The second phase was led by another project leader of the consultancy firm, with more knowledge of the purchase, sales, and production modules. There was a “winners feeling” due to the successful first phase. This was such a strong feeling that a few months after the implementation of the first phase the steering committees’ attention for the project deteriorated. Its meetings became shorter and were not attended by all members. It even occurred that steering committee meetings simply did not take place. This led to an unpleasant situation for the project organization as several activities in the organization were not properly attuned to the project activities as they were outside the influence sphere of the project leader. This is how the implementation project was delayed unnecessarily.

As a result of the reduced involvement of the steering committee, the project leader decided to take decisions independently. This is how the implementation date of the second phase has been shifted twice without the steering committee being substantively involved. After the implementation date had been shifted for the second time, the general director gathered the steering committee and indicated that the status of the ERP project needed to be investigated. Upon the steering committee’s request, a project review was performed by an independent IT Auditor into the status and progress of the project. The most important finding of this project review was that the steering committee was insufficiently involved and that its composition was still based on the first phase. This created a situation for the project in which insufficient resources were made available from the user organization on critical processes and at critical times. In response to these findings, the general director in cooperation with the project leader devised a new composition and new job responsibilities for the steering committee and drafted a new planning for the remainder of the project. Those ultimately responsible for purchase and sales were included in the steering committee.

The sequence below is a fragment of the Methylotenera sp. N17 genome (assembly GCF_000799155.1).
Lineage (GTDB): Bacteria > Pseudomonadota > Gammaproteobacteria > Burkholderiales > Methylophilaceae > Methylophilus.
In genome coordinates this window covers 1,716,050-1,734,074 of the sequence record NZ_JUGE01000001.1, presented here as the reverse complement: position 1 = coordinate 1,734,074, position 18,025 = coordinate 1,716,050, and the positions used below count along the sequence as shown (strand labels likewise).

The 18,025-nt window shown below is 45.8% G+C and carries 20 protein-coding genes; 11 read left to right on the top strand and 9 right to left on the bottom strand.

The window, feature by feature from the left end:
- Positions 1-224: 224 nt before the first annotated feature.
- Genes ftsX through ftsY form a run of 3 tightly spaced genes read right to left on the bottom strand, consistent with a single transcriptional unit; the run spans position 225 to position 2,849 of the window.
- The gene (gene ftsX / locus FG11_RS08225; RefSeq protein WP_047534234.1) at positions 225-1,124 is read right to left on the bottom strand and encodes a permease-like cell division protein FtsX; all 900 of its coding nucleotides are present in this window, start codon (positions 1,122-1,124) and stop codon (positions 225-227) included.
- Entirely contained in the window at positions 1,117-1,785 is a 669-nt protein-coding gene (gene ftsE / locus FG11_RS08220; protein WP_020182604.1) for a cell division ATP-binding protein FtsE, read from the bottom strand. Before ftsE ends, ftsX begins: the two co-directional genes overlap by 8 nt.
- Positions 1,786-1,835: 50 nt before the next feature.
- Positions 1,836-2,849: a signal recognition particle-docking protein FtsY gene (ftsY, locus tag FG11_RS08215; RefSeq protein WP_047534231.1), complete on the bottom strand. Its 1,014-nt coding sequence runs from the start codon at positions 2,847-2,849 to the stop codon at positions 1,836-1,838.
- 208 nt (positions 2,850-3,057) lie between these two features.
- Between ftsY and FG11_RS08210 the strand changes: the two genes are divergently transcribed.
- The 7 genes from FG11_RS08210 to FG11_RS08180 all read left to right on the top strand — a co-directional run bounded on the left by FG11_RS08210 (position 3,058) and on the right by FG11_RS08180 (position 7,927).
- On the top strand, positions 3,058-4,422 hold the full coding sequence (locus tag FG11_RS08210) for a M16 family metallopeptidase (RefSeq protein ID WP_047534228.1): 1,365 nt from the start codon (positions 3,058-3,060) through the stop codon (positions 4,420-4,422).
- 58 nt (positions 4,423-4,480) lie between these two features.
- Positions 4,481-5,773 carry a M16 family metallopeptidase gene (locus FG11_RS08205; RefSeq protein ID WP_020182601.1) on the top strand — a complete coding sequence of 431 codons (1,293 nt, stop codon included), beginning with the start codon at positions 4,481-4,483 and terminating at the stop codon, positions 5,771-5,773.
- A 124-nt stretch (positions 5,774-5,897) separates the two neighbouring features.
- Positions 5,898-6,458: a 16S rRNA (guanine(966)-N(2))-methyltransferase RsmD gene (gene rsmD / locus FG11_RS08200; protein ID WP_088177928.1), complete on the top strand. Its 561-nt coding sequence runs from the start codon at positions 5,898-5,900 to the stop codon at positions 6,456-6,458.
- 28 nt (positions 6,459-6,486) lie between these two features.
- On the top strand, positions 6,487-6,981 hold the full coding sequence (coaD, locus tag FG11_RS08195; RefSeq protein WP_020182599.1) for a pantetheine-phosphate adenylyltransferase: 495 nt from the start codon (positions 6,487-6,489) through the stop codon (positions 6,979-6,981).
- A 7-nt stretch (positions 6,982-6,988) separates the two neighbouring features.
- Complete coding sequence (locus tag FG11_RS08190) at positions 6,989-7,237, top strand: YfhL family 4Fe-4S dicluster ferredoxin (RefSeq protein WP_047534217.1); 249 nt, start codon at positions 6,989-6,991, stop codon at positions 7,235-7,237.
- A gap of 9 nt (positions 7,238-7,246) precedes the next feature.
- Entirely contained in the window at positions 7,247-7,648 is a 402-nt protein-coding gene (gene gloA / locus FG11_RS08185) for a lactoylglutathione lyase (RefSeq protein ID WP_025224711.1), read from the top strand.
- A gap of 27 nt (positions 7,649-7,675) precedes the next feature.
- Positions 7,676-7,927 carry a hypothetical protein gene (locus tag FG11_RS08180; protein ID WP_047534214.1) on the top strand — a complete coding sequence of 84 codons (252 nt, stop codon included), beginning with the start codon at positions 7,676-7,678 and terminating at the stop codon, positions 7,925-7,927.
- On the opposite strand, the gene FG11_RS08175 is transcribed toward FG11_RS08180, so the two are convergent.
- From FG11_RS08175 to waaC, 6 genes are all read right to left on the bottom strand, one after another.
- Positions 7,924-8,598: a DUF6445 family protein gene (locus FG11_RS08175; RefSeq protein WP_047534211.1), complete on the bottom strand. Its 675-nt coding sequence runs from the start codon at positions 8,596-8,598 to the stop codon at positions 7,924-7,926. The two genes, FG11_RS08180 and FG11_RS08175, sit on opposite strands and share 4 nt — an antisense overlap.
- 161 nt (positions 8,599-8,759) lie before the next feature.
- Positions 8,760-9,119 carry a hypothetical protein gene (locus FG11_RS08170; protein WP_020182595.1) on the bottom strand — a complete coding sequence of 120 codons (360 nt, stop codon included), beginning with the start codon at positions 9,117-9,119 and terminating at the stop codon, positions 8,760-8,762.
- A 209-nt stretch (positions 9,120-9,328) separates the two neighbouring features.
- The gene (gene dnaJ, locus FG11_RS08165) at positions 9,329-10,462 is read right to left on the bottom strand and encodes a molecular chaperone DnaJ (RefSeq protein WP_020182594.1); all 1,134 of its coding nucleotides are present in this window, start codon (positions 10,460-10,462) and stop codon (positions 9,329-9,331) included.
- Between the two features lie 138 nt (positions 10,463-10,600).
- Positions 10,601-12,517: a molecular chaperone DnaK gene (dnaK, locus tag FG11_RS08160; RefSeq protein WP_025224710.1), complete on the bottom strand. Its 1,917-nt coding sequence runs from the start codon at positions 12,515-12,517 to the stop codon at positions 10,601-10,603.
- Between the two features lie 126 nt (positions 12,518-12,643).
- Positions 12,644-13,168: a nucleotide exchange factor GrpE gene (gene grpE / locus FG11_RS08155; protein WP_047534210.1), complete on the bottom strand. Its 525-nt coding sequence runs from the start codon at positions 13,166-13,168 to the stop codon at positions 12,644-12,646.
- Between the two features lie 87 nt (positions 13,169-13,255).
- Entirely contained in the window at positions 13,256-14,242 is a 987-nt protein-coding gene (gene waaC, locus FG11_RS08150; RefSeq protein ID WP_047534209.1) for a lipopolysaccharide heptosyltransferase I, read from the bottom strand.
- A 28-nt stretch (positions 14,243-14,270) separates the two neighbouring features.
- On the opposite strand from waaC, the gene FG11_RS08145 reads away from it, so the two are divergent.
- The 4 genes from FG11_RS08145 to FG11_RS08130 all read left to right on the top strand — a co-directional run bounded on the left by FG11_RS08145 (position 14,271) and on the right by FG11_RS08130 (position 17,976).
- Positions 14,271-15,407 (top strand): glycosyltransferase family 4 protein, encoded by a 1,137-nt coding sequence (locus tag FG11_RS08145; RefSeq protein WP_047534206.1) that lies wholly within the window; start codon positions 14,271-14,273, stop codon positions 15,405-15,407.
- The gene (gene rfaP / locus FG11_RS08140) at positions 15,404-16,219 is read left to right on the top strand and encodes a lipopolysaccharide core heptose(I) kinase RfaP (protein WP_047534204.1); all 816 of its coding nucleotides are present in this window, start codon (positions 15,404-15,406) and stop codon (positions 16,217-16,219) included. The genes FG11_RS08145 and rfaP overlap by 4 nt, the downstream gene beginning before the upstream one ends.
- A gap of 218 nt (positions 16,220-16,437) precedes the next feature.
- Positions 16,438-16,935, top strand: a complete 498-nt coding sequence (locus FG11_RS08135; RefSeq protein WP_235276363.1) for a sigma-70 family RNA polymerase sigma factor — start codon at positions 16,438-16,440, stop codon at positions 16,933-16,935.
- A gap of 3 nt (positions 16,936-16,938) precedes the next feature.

In this project, the steering committee performed a sound role in the first phase. Through clear reporting lines, frequent meetings and clear decision-making, the steering committee delivered a clear contribution to the success of the first phase. The attention of this steering committee slackened in the second phase, in the end to such an extent that the project leader was forced to take independent decisions. The cause of the slackened attention was the steering committee’s idea that they were well underway with the successful implementation of the first phase. Also, the composition of the steering committee did not connect perfectly to the scope of het second phase. Process owners of purchase and sales processes were not involved in the second phase. An important lesson to be learned from this example from practice is that the steering committee needs to be involved in the entire course of the project.

The directing steering committee